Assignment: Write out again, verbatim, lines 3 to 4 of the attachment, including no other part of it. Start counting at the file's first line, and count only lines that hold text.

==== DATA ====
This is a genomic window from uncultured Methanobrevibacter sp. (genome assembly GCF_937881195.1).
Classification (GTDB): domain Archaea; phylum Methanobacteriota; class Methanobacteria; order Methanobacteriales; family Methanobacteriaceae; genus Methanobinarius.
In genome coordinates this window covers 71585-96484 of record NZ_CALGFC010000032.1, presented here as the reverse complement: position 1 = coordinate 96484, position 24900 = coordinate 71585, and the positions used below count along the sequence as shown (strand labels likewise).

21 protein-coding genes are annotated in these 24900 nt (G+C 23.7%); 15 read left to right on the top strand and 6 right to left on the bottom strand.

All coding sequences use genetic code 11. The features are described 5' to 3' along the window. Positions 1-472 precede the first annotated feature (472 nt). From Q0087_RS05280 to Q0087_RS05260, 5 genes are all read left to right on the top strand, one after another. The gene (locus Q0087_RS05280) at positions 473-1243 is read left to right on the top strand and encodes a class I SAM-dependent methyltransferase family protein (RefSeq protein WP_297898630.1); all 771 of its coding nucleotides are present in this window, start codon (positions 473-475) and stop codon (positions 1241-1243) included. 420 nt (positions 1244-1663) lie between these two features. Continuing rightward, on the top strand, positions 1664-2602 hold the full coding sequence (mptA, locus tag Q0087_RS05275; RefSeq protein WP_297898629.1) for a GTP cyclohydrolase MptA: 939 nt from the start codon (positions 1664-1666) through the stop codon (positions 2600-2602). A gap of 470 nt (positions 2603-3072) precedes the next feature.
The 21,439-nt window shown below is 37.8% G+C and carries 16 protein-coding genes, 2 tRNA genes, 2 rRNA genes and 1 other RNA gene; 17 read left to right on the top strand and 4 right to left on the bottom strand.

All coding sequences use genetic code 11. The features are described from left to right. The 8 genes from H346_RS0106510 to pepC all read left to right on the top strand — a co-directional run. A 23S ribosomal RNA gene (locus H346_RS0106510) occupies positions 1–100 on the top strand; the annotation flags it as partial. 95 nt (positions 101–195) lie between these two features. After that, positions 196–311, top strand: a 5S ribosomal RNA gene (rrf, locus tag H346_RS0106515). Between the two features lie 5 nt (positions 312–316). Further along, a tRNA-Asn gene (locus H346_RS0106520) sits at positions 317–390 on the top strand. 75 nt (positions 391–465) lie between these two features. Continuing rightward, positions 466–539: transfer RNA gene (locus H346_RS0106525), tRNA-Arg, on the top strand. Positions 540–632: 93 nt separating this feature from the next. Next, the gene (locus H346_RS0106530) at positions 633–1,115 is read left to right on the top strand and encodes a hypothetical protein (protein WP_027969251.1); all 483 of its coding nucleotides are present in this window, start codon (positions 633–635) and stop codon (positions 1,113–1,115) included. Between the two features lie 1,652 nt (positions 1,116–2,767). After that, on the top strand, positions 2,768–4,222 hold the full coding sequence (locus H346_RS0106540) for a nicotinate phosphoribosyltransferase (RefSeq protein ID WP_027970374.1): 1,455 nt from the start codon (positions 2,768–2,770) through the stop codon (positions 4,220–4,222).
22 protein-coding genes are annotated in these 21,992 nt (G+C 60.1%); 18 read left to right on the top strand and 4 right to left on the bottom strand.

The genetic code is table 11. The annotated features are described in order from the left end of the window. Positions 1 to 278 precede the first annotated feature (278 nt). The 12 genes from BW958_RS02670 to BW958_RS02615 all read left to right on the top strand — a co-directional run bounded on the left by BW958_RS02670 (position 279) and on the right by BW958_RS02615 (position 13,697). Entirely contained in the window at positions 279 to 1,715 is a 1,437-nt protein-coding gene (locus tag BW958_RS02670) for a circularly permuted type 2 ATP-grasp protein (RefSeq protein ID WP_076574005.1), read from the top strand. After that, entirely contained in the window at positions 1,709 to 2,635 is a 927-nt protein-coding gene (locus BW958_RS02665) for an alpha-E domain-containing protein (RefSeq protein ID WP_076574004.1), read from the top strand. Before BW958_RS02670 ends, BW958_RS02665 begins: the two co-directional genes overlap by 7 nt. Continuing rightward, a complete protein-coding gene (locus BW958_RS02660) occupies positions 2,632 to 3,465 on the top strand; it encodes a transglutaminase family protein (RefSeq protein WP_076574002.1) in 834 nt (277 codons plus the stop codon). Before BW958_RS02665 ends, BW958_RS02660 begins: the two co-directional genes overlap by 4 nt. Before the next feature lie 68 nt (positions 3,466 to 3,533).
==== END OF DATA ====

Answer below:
In genome coordinates this window covers 71585-96484 of record NZ_CALGFC010000032.1, presented here as the reverse complement: position 1 = coordinate 96484, position 24900 = coordinate 71585, and the positions used below count along the sequence as shown (strand labels likewise).

21 protein-coding genes are annotated in these 24900 nt (G+C 23.7%); 15 read left to right on the top strand and 6 right to left on the bottom strand.